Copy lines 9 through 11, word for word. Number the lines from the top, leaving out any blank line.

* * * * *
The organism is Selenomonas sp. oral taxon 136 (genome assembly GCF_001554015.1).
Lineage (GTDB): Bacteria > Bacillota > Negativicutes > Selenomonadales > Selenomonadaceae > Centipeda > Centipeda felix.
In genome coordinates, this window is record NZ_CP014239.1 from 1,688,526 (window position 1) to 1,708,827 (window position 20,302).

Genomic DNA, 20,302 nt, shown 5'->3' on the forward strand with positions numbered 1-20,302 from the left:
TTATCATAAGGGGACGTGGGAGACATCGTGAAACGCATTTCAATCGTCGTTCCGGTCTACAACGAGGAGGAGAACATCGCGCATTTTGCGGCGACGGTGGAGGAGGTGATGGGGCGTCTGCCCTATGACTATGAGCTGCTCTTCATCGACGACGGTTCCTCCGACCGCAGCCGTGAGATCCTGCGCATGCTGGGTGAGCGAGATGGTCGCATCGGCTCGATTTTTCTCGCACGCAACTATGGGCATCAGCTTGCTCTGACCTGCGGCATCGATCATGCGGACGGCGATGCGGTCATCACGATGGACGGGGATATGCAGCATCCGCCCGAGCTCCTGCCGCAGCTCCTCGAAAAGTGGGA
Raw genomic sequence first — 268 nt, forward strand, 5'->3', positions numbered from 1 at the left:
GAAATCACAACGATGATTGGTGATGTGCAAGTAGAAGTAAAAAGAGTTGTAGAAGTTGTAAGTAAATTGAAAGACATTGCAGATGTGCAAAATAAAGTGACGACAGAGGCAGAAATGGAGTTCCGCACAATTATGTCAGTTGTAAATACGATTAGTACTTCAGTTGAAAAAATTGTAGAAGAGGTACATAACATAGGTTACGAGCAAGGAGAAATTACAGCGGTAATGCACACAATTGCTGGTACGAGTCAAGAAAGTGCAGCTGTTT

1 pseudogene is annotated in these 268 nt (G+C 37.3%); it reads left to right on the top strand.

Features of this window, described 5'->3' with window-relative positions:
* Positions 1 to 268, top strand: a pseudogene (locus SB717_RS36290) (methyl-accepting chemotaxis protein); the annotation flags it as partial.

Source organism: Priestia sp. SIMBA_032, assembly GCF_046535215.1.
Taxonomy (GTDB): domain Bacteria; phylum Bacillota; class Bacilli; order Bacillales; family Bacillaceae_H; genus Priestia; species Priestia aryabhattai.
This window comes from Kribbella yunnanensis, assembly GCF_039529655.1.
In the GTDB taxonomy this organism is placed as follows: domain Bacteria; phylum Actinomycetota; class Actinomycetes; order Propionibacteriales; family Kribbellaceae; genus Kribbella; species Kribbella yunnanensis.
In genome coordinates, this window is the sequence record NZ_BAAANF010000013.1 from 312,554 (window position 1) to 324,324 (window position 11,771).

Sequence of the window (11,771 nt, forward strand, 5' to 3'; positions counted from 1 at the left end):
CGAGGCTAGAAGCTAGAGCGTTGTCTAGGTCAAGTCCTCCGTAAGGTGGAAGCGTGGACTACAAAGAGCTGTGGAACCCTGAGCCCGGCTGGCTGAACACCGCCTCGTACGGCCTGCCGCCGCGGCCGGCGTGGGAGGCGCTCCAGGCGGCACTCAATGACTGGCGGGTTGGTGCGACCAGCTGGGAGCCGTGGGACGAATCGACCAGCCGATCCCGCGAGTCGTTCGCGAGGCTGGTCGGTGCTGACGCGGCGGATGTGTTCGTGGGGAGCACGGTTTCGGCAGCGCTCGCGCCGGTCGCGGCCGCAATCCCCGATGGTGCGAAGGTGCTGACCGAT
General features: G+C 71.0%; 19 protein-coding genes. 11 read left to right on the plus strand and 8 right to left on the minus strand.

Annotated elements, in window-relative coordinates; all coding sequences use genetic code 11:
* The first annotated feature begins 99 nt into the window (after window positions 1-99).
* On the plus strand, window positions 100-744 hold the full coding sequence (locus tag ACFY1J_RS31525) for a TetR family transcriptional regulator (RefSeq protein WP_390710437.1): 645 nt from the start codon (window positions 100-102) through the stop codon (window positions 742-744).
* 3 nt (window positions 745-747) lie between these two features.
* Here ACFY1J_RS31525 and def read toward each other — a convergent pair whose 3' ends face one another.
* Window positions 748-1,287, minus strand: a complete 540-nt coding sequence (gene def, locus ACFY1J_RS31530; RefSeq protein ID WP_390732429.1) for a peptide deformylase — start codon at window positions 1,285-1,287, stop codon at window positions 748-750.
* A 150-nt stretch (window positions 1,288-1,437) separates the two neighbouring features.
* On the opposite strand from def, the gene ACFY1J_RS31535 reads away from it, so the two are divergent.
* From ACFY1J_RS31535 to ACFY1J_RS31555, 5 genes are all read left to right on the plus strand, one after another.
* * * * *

Features of this window, described 5'->3' with window-relative positions:
* Positions 1 to 268, top strand: a pseudogene (locus SB717_RS36290) (methyl-accepting chemotaxis protein); the annotation flags it as partial.

Source organism: Priestia sp. SIMBA_032, assembly GCF_046535215.1.